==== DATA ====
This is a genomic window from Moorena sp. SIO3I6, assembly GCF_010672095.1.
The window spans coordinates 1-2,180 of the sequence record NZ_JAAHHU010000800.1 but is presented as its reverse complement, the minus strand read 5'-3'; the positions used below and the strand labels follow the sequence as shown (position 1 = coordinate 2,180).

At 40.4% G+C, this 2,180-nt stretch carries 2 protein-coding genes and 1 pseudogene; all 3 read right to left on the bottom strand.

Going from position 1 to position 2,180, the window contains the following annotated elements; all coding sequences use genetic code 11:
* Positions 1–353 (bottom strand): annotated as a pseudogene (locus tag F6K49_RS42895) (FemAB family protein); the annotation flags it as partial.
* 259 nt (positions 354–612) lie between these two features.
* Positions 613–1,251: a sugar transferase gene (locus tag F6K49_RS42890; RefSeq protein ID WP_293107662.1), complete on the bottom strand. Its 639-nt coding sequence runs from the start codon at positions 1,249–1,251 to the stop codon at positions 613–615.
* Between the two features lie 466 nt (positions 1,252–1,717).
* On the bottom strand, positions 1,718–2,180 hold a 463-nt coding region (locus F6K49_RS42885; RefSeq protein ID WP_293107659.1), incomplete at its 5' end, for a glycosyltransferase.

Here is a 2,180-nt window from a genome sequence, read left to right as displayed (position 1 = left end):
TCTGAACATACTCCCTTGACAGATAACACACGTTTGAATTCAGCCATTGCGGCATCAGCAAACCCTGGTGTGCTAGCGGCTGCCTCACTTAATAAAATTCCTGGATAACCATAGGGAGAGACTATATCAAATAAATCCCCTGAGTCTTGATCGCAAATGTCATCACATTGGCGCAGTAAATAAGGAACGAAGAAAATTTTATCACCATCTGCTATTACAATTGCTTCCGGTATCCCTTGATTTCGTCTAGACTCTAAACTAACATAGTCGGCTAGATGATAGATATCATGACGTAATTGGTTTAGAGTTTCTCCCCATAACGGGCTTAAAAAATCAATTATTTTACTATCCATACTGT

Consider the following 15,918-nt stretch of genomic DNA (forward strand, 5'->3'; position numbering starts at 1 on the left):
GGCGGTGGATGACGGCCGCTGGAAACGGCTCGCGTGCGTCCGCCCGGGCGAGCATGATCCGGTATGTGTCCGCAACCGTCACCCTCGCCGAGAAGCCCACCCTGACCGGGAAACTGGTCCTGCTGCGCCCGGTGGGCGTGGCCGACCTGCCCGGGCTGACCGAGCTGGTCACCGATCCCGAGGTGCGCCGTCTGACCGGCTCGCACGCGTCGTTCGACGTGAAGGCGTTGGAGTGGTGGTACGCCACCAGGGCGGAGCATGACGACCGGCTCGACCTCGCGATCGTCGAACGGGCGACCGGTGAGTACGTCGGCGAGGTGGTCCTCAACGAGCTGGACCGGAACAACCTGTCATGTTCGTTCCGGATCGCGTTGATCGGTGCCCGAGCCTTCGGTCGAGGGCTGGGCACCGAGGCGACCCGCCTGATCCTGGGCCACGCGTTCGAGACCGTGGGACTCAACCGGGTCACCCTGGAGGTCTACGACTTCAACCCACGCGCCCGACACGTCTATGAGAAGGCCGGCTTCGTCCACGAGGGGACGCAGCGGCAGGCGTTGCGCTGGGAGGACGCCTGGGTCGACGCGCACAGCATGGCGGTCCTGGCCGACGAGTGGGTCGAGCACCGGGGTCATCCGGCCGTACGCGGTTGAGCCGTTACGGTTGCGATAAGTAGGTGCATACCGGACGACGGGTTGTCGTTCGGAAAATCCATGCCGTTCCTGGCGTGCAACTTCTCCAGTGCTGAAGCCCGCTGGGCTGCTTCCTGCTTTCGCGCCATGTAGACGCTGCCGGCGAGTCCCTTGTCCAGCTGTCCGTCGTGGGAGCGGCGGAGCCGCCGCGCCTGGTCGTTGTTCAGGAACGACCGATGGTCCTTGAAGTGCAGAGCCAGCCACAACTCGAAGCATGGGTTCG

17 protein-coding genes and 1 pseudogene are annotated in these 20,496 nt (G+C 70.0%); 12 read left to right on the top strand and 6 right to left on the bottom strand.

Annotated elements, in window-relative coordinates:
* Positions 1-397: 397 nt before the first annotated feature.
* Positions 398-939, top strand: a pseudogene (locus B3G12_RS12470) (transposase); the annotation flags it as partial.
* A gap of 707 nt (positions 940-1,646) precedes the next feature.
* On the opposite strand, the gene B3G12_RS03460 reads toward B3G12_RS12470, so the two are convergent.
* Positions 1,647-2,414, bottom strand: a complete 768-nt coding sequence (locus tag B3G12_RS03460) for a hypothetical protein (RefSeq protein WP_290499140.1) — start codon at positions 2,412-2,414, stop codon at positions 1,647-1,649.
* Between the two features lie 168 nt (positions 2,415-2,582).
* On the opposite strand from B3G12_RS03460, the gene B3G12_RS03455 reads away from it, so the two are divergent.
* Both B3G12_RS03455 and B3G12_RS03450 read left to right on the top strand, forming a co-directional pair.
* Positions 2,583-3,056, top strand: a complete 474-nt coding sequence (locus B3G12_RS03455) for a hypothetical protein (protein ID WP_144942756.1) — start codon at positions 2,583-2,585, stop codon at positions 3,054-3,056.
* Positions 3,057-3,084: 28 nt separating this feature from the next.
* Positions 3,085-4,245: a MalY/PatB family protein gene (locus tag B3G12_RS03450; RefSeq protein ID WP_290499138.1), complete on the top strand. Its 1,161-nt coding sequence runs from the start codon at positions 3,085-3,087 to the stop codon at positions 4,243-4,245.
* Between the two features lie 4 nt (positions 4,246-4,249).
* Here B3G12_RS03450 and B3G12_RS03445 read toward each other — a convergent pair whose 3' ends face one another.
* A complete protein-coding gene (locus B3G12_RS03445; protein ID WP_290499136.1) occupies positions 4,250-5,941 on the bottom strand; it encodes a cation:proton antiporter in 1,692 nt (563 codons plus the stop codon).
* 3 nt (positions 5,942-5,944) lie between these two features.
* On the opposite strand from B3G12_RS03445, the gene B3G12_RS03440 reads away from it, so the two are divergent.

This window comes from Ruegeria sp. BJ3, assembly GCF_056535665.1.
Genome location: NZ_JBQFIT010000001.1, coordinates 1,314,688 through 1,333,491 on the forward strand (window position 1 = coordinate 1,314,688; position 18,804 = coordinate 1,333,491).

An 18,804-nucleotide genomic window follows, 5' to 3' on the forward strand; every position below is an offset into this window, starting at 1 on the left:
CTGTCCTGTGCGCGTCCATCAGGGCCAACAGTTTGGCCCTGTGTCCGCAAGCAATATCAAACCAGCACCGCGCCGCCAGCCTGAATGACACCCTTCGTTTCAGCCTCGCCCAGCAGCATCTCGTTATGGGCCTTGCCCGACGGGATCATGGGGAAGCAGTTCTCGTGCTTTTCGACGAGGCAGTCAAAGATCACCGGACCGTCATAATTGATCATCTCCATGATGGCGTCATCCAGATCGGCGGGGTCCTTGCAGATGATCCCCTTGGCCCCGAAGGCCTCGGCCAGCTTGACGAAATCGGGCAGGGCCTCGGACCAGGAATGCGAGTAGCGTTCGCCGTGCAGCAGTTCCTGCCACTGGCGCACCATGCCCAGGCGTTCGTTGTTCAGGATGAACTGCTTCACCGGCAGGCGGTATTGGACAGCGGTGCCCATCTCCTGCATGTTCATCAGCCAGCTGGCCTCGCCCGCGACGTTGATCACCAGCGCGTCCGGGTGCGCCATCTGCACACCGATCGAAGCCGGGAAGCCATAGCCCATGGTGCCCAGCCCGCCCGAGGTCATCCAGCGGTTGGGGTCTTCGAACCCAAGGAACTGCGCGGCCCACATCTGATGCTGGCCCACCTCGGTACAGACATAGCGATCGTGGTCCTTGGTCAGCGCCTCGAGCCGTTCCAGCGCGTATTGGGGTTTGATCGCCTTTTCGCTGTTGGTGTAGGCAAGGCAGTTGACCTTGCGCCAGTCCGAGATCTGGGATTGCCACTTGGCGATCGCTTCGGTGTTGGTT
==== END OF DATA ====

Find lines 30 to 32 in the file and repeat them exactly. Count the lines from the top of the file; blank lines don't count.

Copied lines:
* 3 nt (positions 5,942-5,944) lie between these two features.
* On the opposite strand from B3G12_RS03445, the gene B3G12_RS03440 reads away from it, so the two are divergent.

This window comes from Ruegeria sp. BJ3, assembly GCF_056535665.1.